We will also begin to understand and accept, why it’s so logic that drinkers of low sulphur wines have a far lower threshold against sulphur heavy wines and why there is very little alignment in the debate.

“Try tasting a lot of natural wines and then go back to a wines, which is dosed with too much sulphur. You will realize how difficult it is to drink them. Your body absorbs natural wine in a whole different way. Studies have shown, that in some conventional wines there are up to 500 times of the permitted amount of pesticide residues in comparison what’s permitted in drinking water. It’s clear your liver has to work hard to clean poison and sulphur, instead of processing just the alcohol, which it does when you are drinking natural wine. ” (Sune Rosforth / Rosforth & Rosforth – one of the first importers on natural wine here in Denmark) Quote is from an interview in Berlingske))

(The lacquer neck on low sulphur wines)

Personally, some 3 years ago I never had problem with sulphur – I simply never reacted negative towards it. But since I have been exposed to these natural wines - I have become extremely allergic.

To me sulphur heavy wines smells awful, but they also change the structure and energy in wine. The structure becomes almost slippery – meaning the raw material can no longer manage to cling on to the structure. The negative side effect of this outcome is loss of nerve and energy – and wines with such profiles are dead wines to me.

Low sulphur wines drinks so damn good. They are purer, friskier and have more life, which all ads up to drinking pleasure.

Drinking pleasure has to be the most logical thing in wine – even for those who have no clue about wine. Try telling a person, who has no care in wine, that some wines are just so big and concentrated that you in fact can’t drink them – but still they are considered to be the greatest wines in the world. It’s a sick story and the game of testing wine has gone too far.

I like wine is also about a humble approach. A grower doing his/hers best to express the land they have at their disposal. Not correcting, but just emphasizing what is already there. A place of origin - a work of creativity and authenticity. Not made to blend in, corrected to win a popularity contest or follow a box office script.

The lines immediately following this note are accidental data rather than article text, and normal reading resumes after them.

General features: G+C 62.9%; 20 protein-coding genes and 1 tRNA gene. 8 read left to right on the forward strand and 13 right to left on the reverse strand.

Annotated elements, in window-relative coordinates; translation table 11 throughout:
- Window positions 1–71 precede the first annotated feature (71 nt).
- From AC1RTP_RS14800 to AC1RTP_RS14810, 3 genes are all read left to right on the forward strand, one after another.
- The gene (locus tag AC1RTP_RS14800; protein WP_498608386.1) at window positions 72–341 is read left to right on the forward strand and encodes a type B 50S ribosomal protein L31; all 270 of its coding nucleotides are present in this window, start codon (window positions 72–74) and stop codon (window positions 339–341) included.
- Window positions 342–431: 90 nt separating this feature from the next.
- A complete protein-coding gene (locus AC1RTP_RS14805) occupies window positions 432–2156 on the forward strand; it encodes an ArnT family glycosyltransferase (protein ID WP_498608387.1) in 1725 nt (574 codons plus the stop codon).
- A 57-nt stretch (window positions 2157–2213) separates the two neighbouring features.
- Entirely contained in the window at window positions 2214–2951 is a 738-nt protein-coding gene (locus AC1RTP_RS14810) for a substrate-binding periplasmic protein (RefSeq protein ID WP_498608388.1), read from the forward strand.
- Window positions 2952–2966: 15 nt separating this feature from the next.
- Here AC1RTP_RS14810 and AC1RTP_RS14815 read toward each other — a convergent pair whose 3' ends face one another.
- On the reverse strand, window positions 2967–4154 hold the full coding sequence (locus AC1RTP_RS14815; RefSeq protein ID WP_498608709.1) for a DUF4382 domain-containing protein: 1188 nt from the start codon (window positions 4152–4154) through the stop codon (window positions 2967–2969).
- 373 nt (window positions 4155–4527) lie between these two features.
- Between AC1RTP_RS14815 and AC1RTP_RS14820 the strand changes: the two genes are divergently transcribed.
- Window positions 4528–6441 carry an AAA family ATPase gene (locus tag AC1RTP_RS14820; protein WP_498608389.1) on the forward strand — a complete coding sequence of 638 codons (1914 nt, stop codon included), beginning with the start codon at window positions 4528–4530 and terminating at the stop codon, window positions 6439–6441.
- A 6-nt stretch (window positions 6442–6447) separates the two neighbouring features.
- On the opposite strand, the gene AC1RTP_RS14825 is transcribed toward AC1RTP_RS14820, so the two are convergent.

With creativity – like art – there are always elevated risk of someone getting provoked. This I like and especially if you tune into natural wine as an alternative and nothing else.

So to wrap up this long mumbling post…and thank you for reading this far…I like natural for many reasons as you can see and because it keeps me alert, curious and emphasize my greed for authenticity.

All the best


Nanna Wang Carlsen said...

Dear Thomas,
I always find it so interesting to read about your approach to wine. No doubt that you and I have different tastes and also different approaches to the philosophy of wine. But we definitely share the passion.

To me, the important thing is to stay open minded so that you don't seclude yourself from new and eyeopening experiences - no matter whether your comfort zone is with natural wine or with big bold Parker-favorites.

In that spirit I plan to visit one of your 'wine pushers', the Rudolfs from Skål, for a tasting when I'm back in Denmark. Maybe I'll see you there :)

Take care,

Piu Rosso said...

Hej Thomas
Beautiful post! Thank you.
VH Niels / Più Rosso

Anonymous said...

Fantastic post Thomas!


Thomas said...

@ Nanna – I thank you very much. Let me know when you are back – could be fun to meet and share some wines. I have a good friend, who is insane about US wines and we both know Rasmus – so many good opportunity too meet up. Problem is always about finding the time in a busy work/family calendar for me.

I think I am always open-minded and curious, yet there is a fine balance in also being critical.

@ Niels and Thijs – thank you both so much, means a lot to me.

Best from,

Seth M. Long said...


Very detailed and thought-provoking...It seems you nail it at the end: all this 'natural' wine production/marketing/blogging is simply about achieving higher level of authenticity: to place, to the dynamics of people farming and creating wine, of the vintage. I appreciate how you challenge the assertion that natural wines are "better". There are MANY wines that are beautiful UTTERLY authentic because of the character and historical context that shapes production yet they cannot begin to be called "natural". Are these to be dismissed because of use of sulphur or the use of pad filters? I think not.

And then, there are the NATURAL wines which are FLAWED beyond all belief. I cannot abide by flaws because it is 'natural', can you?

I have asserted that "It is through attention to site identity and clear expression of site character that REAL “soulfulness” in wine is crafted..." Do you agree?

I strive to drink wines that are produced in a manner that is site-expressive and place-driven, because I feel like it informs my understanding of place. Authenticity and transparency are relative to, dynamic and symptomatic of the philosophy the shapes action.